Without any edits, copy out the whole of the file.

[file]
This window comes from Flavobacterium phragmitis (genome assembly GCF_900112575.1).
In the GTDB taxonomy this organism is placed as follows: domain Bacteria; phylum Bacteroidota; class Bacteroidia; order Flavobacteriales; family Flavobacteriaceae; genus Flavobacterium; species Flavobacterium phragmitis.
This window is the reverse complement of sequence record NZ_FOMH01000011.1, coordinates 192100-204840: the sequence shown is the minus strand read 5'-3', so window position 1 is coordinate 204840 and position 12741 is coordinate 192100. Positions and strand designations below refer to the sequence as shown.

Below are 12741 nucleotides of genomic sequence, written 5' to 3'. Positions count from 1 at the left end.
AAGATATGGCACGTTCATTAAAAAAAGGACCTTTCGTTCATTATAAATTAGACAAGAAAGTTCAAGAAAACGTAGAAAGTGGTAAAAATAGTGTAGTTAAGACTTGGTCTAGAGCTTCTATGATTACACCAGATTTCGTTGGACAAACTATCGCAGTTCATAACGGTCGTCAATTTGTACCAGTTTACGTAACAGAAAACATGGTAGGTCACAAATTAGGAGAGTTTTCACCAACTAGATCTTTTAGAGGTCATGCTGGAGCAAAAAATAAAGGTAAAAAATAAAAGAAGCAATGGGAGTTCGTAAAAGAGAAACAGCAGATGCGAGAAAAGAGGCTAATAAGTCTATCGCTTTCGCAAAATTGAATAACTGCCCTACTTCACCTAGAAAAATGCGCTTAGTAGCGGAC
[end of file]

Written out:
This window comes from Flavobacterium phragmitis (genome assembly GCF_900112575.1).
In the GTDB taxonomy this organism is placed as follows: domain Bacteria; phylum Bacteroidota; class Bacteroidia; order Flavobacteriales; family Flavobacteriaceae; genus Flavobacterium; species Flavobacterium phragmitis.
This window is the reverse complement of sequence record NZ_FOMH01000011.1, coordinates 192100-204840: the sequence shown is the minus strand read 5'-3', so window position 1 is coordinate 204840 and position 12741 is coordinate 192100. Positions and strand designations below refer to the sequence as shown.

Below are 12741 nucleotides of genomic sequence, written 5' to 3'. Positions count from 1 at the left end.
AAGATATGGCACGTTCATTAAAAAAAGGACCTTTCGTTCATTATAAATTAGACAAGAAAGTTCAAGAAAACGTAGAAAGTGGTAAAAATAGTGTAGTTAAGACTTGGTCTAGAGCTTCTATGATTACACCAGATTTCGTTGGACAAACTATCGCAGTTCATAACGGTCGTCAATTTGTACCAGTTTACGTAACAGAAAACATGGTAGGTCACAAATTAGGAGAGTTTTCACCAACTAGATCTTTTAGAGGTCATGCTGGAGCAAAAAATAAAGGTAAAAAATAAAAGAAGCAATGGGAGTTCGTAAAAGAGAAACAGCAGATGCGAGAAAAGAGGCTAATAAGTCTATCGCTTTCGCAAAATTGAATAACTGCCCTACTTCACCTAGAAAAATGCGCTTAGTAGCGGAC